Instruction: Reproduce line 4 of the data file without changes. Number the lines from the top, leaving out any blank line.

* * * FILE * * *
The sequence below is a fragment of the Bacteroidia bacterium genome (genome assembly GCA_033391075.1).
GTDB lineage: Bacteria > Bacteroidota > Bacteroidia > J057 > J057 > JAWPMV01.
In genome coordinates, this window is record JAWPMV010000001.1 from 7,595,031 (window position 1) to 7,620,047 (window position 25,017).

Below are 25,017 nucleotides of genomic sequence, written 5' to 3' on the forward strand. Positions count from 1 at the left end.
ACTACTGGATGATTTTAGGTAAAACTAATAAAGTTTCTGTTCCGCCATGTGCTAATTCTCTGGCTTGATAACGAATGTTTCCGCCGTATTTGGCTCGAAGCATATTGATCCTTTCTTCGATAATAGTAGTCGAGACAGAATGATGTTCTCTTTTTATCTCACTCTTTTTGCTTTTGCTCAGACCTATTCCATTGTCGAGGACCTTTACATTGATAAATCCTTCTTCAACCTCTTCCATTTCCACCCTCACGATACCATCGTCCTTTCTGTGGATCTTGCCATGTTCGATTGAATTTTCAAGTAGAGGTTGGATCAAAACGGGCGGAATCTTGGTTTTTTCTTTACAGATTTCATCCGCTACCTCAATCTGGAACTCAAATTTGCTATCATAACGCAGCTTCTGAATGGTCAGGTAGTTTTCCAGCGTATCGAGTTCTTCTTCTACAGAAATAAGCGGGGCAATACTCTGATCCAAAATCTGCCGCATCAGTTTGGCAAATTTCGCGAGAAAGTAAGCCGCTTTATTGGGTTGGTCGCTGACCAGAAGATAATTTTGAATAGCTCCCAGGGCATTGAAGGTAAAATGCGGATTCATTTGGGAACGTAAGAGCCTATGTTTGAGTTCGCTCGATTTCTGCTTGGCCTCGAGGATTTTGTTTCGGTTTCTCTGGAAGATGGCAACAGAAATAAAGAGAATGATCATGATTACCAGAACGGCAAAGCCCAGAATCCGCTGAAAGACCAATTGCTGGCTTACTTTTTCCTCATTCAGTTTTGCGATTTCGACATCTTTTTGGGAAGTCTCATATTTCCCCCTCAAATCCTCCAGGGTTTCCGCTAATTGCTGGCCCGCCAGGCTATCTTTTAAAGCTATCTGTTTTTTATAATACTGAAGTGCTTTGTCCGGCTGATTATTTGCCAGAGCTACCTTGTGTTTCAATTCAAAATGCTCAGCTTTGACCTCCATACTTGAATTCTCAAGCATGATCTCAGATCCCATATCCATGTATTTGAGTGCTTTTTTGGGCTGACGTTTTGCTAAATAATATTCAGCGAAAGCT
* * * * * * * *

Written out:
Below are 25,017 nucleotides of genomic sequence, written 5' to 3' on the forward strand. Positions count from 1 at the left end.